[...]

Quote:>And where exactly do you choose to place the bad blocks on your disk
>:-) ?

1) it's SCSI.  I never see any bad blocks on SCSI disks.
2) better use tar (short for 'tape archiver') instead of dd

--
Reinier

 
 
 

Linux floppy as NT backup/recovery tool (Norton Ghost killer?)

Post by Eric Gisi » Sun, 31 Dec 1899 09:00:00


UNIX dd is a fine image backup utility for FAT/NTFS partitions. The only
pitfall is restoring to a different drive geometry. To make it bootable, you
have to patch the bootsector with correct Heads, Sectors, and Offset values.

However, simple dd for WinNT is only 100 lines of C.


Quote:

> I do it all the time - after dd I read the tape back and cmp with
> /dev/hda1 also.  What are the pitfalls, for my edification?

 
 
 

Linux floppy as NT backup/recovery tool (Norton Ghost killer?)

Post by Sitaram Chamar » Sun, 31 Dec 1899 09:00:00




>: I do it all the time - after dd I read the tape back and cmp with
>: /dev/hda1 also.  What are the pitfalls, for my edification?

>And where exactly do you choose to place the bad blocks on your disk
>:-) ?

Nowhere - I dont care.  If I read the tape back and it compared
exactly to /dev/hda1, then I figure I'm OK.

It's mainly meant to guard against NT itself eating its tail and
screwing up in some way - like often happens when I install
something new - I can always get back to a known state where NT
boots OK and all that.  I keep all my data in a "D" drive - C is
only for software, so restoring to last week's status won't kill
me.

This is a laptop, not a server, so I don't get too paranoid about
it.

 
 
 

Linux floppy as NT backup/recovery tool (Norton Ghost killer?)

Post by Sitaram Chamar » Sun, 31 Dec 1899 09:00:00




>2) better use tar (short for 'tape archiver') instead of dd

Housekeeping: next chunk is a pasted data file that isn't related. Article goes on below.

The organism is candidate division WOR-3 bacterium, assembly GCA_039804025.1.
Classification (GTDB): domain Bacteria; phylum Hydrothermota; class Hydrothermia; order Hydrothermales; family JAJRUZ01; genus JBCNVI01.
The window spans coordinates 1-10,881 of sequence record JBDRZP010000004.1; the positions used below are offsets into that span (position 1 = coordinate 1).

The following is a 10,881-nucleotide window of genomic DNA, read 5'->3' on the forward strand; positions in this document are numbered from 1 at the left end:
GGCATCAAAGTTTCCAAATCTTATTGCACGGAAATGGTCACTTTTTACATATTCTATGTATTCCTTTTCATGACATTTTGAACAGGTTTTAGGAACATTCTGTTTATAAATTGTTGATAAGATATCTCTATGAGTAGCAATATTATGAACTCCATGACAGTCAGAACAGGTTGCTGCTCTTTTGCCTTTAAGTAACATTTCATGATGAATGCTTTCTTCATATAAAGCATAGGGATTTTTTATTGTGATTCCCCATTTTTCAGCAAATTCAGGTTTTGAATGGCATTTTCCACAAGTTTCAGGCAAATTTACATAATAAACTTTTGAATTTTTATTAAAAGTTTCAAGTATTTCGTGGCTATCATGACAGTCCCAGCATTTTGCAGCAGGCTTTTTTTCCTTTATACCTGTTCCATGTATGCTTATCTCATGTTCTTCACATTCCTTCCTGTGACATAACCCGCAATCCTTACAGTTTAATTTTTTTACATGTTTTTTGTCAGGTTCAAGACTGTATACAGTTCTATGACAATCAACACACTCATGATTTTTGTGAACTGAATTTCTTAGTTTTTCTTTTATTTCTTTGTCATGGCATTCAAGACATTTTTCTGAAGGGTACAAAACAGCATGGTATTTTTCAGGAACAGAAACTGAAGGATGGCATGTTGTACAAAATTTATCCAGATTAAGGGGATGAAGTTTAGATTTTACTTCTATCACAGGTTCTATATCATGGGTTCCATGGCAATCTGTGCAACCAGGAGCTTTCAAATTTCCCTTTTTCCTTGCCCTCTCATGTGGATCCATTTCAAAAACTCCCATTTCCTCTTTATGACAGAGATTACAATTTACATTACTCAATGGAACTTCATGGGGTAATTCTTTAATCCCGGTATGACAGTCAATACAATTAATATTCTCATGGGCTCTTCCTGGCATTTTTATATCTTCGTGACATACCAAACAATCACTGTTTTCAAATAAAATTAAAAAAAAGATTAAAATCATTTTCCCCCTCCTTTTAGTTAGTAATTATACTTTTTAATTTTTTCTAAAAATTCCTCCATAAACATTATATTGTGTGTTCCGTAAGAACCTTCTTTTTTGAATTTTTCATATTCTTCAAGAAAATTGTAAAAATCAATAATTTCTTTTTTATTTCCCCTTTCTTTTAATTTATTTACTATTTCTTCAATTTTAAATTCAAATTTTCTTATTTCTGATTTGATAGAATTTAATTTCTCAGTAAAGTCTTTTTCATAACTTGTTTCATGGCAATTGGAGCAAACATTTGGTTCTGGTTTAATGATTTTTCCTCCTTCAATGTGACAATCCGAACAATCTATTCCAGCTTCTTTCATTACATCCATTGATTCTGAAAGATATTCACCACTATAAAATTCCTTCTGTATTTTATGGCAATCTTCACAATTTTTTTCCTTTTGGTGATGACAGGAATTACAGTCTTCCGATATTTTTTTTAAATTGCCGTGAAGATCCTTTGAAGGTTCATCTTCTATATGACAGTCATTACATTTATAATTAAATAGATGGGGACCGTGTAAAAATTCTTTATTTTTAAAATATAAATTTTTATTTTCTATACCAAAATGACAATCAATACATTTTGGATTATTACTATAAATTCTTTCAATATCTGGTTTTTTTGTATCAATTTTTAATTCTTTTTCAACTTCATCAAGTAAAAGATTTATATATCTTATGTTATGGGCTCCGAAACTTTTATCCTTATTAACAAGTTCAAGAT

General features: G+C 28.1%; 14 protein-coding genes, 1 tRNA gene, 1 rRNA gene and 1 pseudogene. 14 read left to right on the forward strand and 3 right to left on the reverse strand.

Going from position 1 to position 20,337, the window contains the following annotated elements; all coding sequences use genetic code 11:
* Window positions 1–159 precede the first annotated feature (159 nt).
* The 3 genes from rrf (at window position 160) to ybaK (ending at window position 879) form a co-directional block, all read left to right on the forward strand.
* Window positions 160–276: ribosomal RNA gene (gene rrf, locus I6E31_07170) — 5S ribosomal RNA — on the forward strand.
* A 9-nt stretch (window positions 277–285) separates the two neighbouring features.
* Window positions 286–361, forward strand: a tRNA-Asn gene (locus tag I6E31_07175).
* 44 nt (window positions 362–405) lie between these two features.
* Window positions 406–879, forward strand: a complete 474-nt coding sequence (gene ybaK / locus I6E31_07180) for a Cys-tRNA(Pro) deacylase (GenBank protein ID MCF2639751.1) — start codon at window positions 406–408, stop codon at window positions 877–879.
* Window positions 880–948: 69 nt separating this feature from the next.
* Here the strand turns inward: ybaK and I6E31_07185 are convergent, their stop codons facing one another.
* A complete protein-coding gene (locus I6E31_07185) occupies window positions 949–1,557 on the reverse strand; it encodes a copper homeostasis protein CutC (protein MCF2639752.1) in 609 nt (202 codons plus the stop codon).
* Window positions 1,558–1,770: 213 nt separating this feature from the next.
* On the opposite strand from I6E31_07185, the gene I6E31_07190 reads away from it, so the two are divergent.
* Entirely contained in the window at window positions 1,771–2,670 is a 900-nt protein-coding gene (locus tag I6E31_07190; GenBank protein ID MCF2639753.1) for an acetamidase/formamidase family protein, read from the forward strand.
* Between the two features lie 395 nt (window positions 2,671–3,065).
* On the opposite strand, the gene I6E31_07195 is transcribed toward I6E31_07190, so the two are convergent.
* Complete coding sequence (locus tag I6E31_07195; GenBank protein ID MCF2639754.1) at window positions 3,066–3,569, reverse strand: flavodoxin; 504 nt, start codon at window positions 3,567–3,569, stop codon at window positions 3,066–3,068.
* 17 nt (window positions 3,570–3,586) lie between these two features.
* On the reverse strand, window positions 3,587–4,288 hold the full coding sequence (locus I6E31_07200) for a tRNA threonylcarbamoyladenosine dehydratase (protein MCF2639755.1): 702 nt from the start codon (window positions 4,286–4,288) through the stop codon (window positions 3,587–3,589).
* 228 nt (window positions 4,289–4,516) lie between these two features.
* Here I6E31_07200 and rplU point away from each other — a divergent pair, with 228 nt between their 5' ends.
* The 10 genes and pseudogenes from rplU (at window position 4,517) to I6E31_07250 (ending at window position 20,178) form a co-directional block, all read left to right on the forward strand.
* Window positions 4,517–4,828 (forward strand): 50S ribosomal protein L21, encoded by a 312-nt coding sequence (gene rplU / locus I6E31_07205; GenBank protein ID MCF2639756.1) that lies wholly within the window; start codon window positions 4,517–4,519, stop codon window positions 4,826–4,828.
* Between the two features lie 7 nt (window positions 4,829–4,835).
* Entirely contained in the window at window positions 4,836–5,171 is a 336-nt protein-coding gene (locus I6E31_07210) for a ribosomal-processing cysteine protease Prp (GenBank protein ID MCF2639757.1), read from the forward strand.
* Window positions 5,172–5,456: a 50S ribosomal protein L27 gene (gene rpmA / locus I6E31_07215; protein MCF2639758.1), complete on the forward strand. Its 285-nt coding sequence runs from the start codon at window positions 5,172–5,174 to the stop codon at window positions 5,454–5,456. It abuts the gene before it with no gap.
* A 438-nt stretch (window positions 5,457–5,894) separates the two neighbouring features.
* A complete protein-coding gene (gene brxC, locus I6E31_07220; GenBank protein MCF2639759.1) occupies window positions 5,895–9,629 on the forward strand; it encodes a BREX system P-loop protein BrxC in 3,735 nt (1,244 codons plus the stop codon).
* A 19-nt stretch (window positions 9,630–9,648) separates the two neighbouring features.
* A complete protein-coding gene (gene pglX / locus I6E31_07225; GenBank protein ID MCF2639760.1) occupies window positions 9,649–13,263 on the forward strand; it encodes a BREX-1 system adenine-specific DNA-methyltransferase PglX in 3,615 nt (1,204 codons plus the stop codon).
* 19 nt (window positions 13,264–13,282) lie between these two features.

It's NTFS.  How do you expect to write back all the files if you
want to restore the entire partition?  (At least as of a month or
2 ago the "write NTFS" was still experimental...)
 
 
 

Linux floppy as NT backup/recovery tool (Norton Ghost killer?)

Post by Sitaram Chamar » Sun, 31 Dec 1899 09:00:00



>UNIX dd is a fine image backup utility for FAT/NTFS partitions. The only
>pitfall is restoring to a different drive geometry. To make it bootable, you

I have had reports of people who have restored it to a *larger*
partition, with no problems.
 
 
 

1. Slow backup of computer's using Norton Ghost (on floppy disk) to Linux Samba

Hi,

I use Norton Ghost to backup all my computers (independent of OS) to a
single Linux Redhat 6.0 machine which has its drives accessible via
SAMBA.

I've had problems with really slow (2Mb a minute) backups for years
and the fact that I couldn't complete a backup in a night was really
frustrating.

After much searching I discovered the following call logged at
Microsoft's technet:

http://support.microsoft.com/default.aspx?scid=KB;EN-US;Q244826&LN=EN...

In this call a bug is mentioned in DOS that states the DOS real mode
network adapter driver is unable to keep up with the stream of packets
sent by the MS-DOS TCP/IP stack, which results in packet losses.

I have to use DOS as I need to get access to the disks with out
mounting the local operating system.

The solution in this case is to set the TCP receive window size in
Windows 2000 to a value equal or less than 8 KB.

I believe that my RedHat Linux is also experiencing this problem. The
Linux TCP window size is probably 32Kb? I can't tell.

My netstat -r  looks like:
Kernel IP routing table
Destination     Gateway         Genmask         Flags   MSS Window
irtt Iface
168.192.255.2   *               255.255.255.255 UH        0 0
0 eth0
168.192.0.0     *               255.255.0.0     U         0 0
0 eth0
127.0.0.0       *               255.0.0.0       U         0 0
0 lo

If I run the following line in a script I belive I change my window
size for clients:

/sbin/route add -net 168.192.0.0 netmask 255.255.0.0 window 8192
device eth0

Now I have
Kernel IP routing table
Destination     Gateway         Genmask         Flags   MSS Window
irtt Iface
168.192.255.2   *               255.255.255.255 UH        0 0
0 eth0
168.192.0.0     *               255.255.0.0     U         0 8192
0 eth0
168.192.0.0     *               255.255.0.0     U         0 0
0 eth0
127.0.0.0       *               255.0.0.0       U         0 0
0 lo

After this my network Ghost transfers increase to 40 Mb a minute!

If anyone can verify what I am doing is correct (to handle a
mis-behaving DOS client) I would be grateful.

Thanks,
Daniel.